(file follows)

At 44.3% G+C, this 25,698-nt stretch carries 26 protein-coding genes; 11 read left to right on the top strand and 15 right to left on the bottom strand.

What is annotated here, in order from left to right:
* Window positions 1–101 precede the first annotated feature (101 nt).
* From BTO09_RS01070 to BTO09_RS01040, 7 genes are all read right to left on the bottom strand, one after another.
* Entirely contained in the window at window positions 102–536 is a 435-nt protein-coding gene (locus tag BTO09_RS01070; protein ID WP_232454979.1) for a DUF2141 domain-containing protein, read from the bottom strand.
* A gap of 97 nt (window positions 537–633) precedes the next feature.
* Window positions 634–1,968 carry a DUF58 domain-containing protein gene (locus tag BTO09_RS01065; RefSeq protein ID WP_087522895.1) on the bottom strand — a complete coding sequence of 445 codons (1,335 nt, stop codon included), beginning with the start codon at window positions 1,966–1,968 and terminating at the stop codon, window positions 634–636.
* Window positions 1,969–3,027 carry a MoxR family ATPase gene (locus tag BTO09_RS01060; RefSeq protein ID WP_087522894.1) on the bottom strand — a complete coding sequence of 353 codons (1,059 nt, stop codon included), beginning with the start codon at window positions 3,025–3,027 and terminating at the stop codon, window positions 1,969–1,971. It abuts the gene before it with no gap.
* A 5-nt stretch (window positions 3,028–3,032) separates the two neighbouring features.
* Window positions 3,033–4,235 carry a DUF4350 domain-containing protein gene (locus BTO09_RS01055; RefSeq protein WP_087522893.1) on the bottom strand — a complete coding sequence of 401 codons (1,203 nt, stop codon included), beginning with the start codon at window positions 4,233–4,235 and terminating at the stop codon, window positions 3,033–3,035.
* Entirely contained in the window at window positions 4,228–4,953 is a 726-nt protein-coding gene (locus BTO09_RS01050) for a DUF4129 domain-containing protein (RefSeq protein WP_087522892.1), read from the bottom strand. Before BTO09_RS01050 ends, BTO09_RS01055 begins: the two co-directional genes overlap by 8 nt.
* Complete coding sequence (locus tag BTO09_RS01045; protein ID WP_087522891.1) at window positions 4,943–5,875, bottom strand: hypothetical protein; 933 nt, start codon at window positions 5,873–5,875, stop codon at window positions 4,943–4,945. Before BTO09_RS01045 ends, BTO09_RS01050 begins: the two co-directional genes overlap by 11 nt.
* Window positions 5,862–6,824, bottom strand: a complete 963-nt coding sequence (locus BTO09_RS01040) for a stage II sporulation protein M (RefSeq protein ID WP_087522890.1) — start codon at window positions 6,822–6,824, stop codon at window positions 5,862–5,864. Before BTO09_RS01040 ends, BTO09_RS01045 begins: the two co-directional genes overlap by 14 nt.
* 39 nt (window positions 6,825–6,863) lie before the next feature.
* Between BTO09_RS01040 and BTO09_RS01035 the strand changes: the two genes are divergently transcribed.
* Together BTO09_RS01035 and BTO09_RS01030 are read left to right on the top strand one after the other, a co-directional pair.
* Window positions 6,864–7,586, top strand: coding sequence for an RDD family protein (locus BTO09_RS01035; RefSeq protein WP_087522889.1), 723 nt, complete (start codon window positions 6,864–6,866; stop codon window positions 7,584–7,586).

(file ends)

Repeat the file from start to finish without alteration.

At 44.3% G+C, this 25,698-nt stretch carries 26 protein-coding genes; 11 read left to right on the top strand and 15 right to left on the bottom strand.

What is annotated here, in order from left to right:
* Window positions 1–101 precede the first annotated feature (101 nt).
* From BTO09_RS01070 to BTO09_RS01040, 7 genes are all read right to left on the bottom strand, one after another.
* Entirely contained in the window at window positions 102–536 is a 435-nt protein-coding gene (locus tag BTO09_RS01070; protein ID WP_232454979.1) for a DUF2141 domain-containing protein, read from the bottom strand.
* A gap of 97 nt (window positions 537–633) precedes the next feature.
* Window positions 634–1,968 carry a DUF58 domain-containing protein gene (locus tag BTO09_RS01065; RefSeq protein ID WP_087522895.1) on the bottom strand — a complete coding sequence of 445 codons (1,335 nt, stop codon included), beginning with the start codon at window positions 1,966–1,968 and terminating at the stop codon, window positions 634–636.
* Window positions 1,969–3,027 carry a MoxR family ATPase gene (locus tag BTO09_RS01060; RefSeq protein ID WP_087522894.1) on the bottom strand — a complete coding sequence of 353 codons (1,059 nt, stop codon included), beginning with the start codon at window positions 3,025–3,027 and terminating at the stop codon, window positions 1,969–1,971. It abuts the gene before it with no gap.
* A 5-nt stretch (window positions 3,028–3,032) separates the two neighbouring features.
* Window positions 3,033–4,235 carry a DUF4350 domain-containing protein gene (locus BTO09_RS01055; RefSeq protein WP_087522893.1) on the bottom strand — a complete coding sequence of 401 codons (1,203 nt, stop codon included), beginning with the start codon at window positions 4,233–4,235 and terminating at the stop codon, window positions 3,033–3,035.
* Entirely contained in the window at window positions 4,228–4,953 is a 726-nt protein-coding gene (locus BTO09_RS01050) for a DUF4129 domain-containing protein (RefSeq protein WP_087522892.1), read from the bottom strand. Before BTO09_RS01050 ends, BTO09_RS01055 begins: the two co-directional genes overlap by 8 nt.
* Complete coding sequence (locus tag BTO09_RS01045; protein ID WP_087522891.1) at window positions 4,943–5,875, bottom strand: hypothetical protein; 933 nt, start codon at window positions 5,873–5,875, stop codon at window positions 4,943–4,945. Before BTO09_RS01045 ends, BTO09_RS01050 begins: the two co-directional genes overlap by 11 nt.
* Window positions 5,862–6,824, bottom strand: a complete 963-nt coding sequence (locus BTO09_RS01040) for a stage II sporulation protein M (RefSeq protein ID WP_087522890.1) — start codon at window positions 6,822–6,824, stop codon at window positions 5,862–5,864. Before BTO09_RS01040 ends, BTO09_RS01045 begins: the two co-directional genes overlap by 14 nt.
* 39 nt (window positions 6,825–6,863) lie before the next feature.
* Between BTO09_RS01040 and BTO09_RS01035 the strand changes: the two genes are divergently transcribed.
* Together BTO09_RS01035 and BTO09_RS01030 are read left to right on the top strand one after the other, a co-directional pair.
* Window positions 6,864–7,586, top strand: coding sequence for an RDD family protein (locus BTO09_RS01035; RefSeq protein WP_087522889.1), 723 nt, complete (start codon window positions 6,864–6,866; stop codon window positions 7,584–7,586).